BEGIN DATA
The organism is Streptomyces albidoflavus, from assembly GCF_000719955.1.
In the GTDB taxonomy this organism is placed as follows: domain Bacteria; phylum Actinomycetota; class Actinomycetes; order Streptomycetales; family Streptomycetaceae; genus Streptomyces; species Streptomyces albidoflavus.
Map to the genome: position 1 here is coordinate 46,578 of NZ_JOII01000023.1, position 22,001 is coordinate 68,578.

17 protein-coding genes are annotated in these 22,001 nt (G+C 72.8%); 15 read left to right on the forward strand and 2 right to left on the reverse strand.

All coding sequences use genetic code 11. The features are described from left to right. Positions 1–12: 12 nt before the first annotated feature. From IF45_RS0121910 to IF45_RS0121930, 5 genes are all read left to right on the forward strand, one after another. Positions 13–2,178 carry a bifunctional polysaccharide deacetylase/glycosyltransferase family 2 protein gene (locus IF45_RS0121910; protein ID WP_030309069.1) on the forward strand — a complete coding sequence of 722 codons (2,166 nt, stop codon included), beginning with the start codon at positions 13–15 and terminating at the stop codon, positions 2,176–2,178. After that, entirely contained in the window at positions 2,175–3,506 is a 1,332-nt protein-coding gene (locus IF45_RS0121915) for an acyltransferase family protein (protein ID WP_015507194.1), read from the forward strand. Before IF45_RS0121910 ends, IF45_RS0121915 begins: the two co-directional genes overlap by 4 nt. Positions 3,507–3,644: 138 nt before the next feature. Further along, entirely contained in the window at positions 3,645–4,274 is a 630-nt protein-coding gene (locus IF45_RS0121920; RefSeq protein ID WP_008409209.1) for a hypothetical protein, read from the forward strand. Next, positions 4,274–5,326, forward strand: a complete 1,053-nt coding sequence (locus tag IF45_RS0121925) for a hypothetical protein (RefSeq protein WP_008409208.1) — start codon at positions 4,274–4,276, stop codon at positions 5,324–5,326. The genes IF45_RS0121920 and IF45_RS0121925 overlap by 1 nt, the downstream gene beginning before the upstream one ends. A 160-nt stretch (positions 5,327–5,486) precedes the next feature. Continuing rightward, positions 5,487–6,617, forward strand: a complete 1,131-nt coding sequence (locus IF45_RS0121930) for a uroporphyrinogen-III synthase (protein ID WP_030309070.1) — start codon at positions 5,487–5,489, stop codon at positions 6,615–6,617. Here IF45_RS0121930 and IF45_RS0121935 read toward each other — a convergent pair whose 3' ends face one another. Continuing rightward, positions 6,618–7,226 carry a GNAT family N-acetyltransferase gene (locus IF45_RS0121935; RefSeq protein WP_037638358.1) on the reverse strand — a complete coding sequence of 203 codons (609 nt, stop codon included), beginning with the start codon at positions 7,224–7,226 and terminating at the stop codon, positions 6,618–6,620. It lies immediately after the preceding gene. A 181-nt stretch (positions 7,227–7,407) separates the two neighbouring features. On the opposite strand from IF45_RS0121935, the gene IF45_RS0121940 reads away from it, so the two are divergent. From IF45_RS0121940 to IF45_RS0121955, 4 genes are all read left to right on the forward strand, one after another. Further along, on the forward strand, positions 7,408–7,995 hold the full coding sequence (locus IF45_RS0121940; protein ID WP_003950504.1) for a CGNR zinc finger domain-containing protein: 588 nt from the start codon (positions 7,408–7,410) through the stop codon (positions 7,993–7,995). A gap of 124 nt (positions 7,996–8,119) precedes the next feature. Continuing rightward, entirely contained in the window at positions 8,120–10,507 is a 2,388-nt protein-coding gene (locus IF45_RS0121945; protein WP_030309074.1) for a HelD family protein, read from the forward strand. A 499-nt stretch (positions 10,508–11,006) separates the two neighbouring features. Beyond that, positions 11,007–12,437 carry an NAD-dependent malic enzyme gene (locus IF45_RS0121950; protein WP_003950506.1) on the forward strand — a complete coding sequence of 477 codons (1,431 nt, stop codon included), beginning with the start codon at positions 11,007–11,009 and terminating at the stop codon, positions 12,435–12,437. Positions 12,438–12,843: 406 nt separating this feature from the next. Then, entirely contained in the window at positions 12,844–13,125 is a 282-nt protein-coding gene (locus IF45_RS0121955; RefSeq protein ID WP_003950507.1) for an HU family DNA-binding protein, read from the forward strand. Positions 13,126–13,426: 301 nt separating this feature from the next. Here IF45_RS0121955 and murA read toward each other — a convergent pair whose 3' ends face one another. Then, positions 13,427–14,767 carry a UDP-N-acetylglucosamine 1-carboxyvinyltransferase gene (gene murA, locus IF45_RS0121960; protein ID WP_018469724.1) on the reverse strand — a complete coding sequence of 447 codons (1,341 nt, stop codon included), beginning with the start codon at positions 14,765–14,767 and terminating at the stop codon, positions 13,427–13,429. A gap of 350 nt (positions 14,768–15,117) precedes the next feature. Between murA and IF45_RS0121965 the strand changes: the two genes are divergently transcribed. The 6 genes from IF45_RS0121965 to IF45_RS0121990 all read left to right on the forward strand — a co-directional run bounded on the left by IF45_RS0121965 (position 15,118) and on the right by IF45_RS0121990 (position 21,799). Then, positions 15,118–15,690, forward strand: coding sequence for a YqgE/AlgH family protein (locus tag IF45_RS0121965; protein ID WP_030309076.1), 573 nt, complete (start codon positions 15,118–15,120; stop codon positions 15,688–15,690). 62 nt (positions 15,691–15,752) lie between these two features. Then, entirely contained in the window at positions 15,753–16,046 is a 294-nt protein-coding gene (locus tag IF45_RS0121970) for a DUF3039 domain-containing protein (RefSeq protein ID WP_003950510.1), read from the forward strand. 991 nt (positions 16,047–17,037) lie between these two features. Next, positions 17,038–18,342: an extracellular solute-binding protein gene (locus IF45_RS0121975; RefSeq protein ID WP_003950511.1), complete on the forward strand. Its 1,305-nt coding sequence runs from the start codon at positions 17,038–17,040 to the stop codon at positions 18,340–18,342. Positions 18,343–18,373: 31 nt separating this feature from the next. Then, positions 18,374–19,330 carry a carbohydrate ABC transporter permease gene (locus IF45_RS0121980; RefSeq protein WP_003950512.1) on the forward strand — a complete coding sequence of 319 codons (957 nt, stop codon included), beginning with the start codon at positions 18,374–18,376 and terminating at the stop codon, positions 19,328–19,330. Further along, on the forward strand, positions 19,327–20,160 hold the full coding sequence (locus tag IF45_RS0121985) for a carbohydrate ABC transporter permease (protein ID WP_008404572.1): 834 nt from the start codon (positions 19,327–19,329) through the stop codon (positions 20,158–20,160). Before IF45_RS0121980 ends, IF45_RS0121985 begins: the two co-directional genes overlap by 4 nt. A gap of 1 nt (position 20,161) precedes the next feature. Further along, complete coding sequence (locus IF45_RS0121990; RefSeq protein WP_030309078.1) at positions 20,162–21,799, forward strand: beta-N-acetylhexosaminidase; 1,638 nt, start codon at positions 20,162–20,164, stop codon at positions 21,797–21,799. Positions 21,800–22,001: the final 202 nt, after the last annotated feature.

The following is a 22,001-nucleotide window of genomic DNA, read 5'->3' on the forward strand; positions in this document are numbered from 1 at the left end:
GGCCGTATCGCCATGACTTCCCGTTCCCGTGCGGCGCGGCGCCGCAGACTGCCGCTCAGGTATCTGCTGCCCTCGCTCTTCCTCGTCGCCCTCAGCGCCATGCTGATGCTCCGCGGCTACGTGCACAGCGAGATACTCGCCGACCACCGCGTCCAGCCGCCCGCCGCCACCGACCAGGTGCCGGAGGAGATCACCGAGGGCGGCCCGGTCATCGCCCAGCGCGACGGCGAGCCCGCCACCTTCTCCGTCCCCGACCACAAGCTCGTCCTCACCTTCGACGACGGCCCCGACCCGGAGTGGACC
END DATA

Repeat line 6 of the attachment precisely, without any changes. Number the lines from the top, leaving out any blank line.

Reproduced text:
The following is a 22,001-nucleotide window of genomic DNA, read 5'->3' on the forward strand; positions in this document are numbered from 1 at the left end: